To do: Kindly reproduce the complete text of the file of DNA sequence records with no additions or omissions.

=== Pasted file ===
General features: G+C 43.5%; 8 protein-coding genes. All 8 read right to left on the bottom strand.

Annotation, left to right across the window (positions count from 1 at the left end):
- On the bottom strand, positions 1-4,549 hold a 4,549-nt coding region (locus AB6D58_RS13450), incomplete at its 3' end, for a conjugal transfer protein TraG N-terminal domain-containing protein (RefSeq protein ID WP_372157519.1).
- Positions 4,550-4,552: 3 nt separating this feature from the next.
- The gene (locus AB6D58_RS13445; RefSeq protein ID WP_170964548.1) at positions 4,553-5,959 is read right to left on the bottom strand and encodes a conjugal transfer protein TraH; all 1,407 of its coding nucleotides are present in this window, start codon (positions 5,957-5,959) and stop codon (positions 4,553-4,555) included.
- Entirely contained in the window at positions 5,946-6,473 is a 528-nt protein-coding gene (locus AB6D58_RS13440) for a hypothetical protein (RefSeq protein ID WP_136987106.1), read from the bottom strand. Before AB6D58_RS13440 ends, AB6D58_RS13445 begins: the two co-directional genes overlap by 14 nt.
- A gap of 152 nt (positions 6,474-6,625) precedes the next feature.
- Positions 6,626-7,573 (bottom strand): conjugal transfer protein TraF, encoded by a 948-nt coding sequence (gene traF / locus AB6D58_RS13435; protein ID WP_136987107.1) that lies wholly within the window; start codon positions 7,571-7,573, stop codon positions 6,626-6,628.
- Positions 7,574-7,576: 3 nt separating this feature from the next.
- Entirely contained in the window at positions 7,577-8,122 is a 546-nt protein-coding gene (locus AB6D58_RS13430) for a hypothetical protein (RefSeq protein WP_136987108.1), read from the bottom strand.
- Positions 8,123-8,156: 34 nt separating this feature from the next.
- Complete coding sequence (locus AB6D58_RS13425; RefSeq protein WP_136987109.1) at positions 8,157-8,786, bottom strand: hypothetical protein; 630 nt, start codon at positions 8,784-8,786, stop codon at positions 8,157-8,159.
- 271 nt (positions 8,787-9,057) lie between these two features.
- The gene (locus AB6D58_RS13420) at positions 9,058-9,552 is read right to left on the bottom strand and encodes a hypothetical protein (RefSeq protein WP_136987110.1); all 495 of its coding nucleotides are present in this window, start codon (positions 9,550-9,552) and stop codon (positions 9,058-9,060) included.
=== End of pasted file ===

General features: G+C 43.5%; 8 protein-coding genes. All 8 read right to left on the bottom strand.

Annotation, left to right across the window (positions count from 1 at the left end):
- On the bottom strand, positions 1-4,549 hold a 4,549-nt coding region (locus AB6D58_RS13450), incomplete at its 3' end, for a conjugal transfer protein TraG N-terminal domain-containing protein (RefSeq protein ID WP_372157519.1).
- Positions 4,550-4,552: 3 nt separating this feature from the next.
- The gene (locus AB6D58_RS13445; RefSeq protein ID WP_170964548.1) at positions 4,553-5,959 is read right to left on the bottom strand and encodes a conjugal transfer protein TraH; all 1,407 of its coding nucleotides are present in this window, start codon (positions 5,957-5,959) and stop codon (positions 4,553-4,555) included.
- Entirely contained in the window at positions 5,946-6,473 is a 528-nt protein-coding gene (locus AB6D58_RS13440) for a hypothetical protein (RefSeq protein ID WP_136987106.1), read from the bottom strand. Before AB6D58_RS13440 ends, AB6D58_RS13445 begins: the two co-directional genes overlap by 14 nt.
- A gap of 152 nt (positions 6,474-6,625) precedes the next feature.
- Positions 6,626-7,573 (bottom strand): conjugal transfer protein TraF, encoded by a 948-nt coding sequence (gene traF / locus AB6D58_RS13435; protein ID WP_136987107.1) that lies wholly within the window; start codon positions 7,571-7,573, stop codon positions 6,626-6,628.
- Positions 7,574-7,576: 3 nt separating this feature from the next.
- Entirely contained in the window at positions 7,577-8,122 is a 546-nt protein-coding gene (locus AB6D58_RS13430) for a hypothetical protein (RefSeq protein WP_136987108.1), read from the bottom strand.
- Positions 8,123-8,156: 34 nt separating this feature from the next.
- Complete coding sequence (locus AB6D58_RS13425; RefSeq protein WP_136987109.1) at positions 8,157-8,786, bottom strand: hypothetical protein; 630 nt, start codon at positions 8,784-8,786, stop codon at positions 8,157-8,159.
- 271 nt (positions 8,787-9,057) lie between these two features.
- The gene (locus AB6D58_RS13420) at positions 9,058-9,552 is read right to left on the bottom strand and encodes a hypothetical protein (RefSeq protein WP_136987110.1); all 495 of its coding nucleotides are present in this window, start codon (positions 9,550-9,552) and stop codon (positions 9,058-9,060) included.